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McNulty has 50/50 chance of winning

Fine Gael Seanad candidate John McNulty is regarded as still having a 50/50 shot of winning the seat in the Seanad, which he is currently trying to lose.

Up to 70pc of Fine Gael TDs and Senators are believed to still have to cast their vote in the Seanad by-election dominated by Mr McNulty's appointment to the board of the Irish Museum of Modern Art (IMMA).

Mr McNulty has asked Fine Gael members not to vote for him, but Taoiseach Enda Kenny says there is no specific instruction to party TDs and Senators on which way to vote.

Health Minister Leo Varadkar has become the first Cabinet minister to openly send a signal to Fine Gael backbenchers not to vote for Mr McNulty.

The minister said he won't be voting for Mr McNulty because the election of a candidate who has withdrawn from the race "would cause further embarrassment to our politics and parliament".

Mr Varadkar's intervention is viewed as significant.

Government Chief Whip Paul Kehoe has followed suit by appealing to Fine Gael backbenchers not to vote for Mr McNulty.

"I'd ask people to respect John McNulty's request for people not to vote for him as he has pulled out of the race," he said.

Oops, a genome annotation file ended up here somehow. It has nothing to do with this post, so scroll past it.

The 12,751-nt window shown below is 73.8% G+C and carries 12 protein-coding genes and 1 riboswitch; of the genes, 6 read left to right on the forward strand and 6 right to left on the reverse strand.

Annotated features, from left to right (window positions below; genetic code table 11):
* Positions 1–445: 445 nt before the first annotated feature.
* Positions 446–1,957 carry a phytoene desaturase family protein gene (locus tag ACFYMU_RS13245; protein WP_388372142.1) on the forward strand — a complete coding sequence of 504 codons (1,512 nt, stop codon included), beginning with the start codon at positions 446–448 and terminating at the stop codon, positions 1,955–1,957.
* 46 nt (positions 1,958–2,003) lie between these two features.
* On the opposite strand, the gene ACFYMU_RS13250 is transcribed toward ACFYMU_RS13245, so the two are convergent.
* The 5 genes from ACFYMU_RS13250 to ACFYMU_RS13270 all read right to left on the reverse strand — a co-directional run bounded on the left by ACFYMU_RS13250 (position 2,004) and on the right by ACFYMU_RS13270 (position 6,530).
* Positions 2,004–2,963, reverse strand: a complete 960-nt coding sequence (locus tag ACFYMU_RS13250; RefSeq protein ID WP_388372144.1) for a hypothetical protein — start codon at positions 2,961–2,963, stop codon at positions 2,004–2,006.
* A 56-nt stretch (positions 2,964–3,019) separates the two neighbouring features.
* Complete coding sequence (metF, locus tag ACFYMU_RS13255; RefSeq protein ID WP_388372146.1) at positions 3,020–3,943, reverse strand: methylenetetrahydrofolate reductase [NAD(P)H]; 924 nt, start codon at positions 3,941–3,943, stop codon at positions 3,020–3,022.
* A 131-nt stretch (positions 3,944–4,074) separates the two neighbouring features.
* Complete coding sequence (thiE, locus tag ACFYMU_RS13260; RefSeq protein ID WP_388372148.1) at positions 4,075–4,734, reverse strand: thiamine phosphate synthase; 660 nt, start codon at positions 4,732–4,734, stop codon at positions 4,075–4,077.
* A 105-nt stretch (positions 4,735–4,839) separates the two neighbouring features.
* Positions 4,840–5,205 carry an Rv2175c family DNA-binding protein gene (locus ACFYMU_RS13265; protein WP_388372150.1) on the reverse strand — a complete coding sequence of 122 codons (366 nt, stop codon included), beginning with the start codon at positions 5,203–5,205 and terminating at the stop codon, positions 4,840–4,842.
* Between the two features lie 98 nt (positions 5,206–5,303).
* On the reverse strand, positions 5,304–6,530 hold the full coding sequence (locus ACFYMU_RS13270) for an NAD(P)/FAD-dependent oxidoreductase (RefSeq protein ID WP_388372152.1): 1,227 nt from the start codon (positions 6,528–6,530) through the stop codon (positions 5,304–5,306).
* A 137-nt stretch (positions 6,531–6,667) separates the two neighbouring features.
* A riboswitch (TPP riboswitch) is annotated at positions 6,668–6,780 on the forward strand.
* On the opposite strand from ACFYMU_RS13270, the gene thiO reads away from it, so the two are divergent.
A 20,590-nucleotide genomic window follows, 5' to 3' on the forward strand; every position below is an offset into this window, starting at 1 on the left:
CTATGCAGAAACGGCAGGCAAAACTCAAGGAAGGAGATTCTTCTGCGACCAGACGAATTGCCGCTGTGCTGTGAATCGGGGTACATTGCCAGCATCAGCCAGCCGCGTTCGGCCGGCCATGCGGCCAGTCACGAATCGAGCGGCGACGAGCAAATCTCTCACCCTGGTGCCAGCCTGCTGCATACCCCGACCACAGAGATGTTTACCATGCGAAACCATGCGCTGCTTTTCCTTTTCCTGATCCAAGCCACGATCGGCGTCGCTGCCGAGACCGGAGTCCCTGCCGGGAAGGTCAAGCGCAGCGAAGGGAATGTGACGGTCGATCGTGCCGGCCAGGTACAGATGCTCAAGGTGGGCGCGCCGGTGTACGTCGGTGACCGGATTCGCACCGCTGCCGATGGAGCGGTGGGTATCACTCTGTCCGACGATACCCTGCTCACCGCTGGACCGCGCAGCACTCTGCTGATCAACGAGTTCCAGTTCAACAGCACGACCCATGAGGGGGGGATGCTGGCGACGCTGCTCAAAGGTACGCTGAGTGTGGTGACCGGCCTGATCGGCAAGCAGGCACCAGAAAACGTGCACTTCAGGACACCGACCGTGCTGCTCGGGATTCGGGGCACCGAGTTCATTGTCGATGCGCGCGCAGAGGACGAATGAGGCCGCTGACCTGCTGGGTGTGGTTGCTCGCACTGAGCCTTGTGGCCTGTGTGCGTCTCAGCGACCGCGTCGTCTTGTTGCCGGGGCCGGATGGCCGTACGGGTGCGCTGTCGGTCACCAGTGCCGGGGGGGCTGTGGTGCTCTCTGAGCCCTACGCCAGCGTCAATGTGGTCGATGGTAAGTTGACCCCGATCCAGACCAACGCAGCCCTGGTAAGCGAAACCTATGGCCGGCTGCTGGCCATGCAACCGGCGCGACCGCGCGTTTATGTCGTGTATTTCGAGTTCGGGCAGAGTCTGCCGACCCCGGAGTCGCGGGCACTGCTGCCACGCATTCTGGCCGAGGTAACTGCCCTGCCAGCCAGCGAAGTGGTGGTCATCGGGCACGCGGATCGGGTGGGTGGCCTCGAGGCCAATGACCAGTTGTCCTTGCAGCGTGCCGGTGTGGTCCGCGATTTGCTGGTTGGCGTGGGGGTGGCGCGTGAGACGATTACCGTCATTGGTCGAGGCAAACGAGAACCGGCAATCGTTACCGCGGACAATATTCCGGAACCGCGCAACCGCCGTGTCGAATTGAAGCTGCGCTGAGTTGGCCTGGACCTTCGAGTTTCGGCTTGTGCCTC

Mr Kehoe said he will be voting for former Teachers Union of Ireland president Gerard Craughwell, who was nominated by a combination of Independent and Fianna Fail members of the Oireachtas.

Mr Craughwell is actively canvassing Fine Gael TDs, urging them to vote for him as Mr McNulty has withdrawn from the race.

Votes have to be returned by 12 noon on Friday with the count taking place immediately afterwards. A win for Mr McNulty would be hugely embarrassing for Mr Kenny and create a new dilemma for the Taoiseach.

Despite the growing pressure from the party hierarchy to ensure he doesn't win, Mr McNulty is still viewed as having a 50/50 chance of winning the seat.


A lot of Fine Gael TDs and Senators have yet to vote and are believed to be monitoring developments.

"I think it's too close to call," a party source said.

Meanwhile, it has emerged the chairperson of the Fine Gael Women's Group resigned two years ago, accusing the party of "hypocrisy" over the treatment of women.

Businesswoman Frances Cahill wrote to Mr Kenny and Fine Gael general secretary Tom Curran in 2012 telling them of her resignation from both the Fine Gael Women's Group and the governing National Executive.

Mr Kenny has come under fire for nominating Mr McNulty, rather than a woman for the Seanad seat.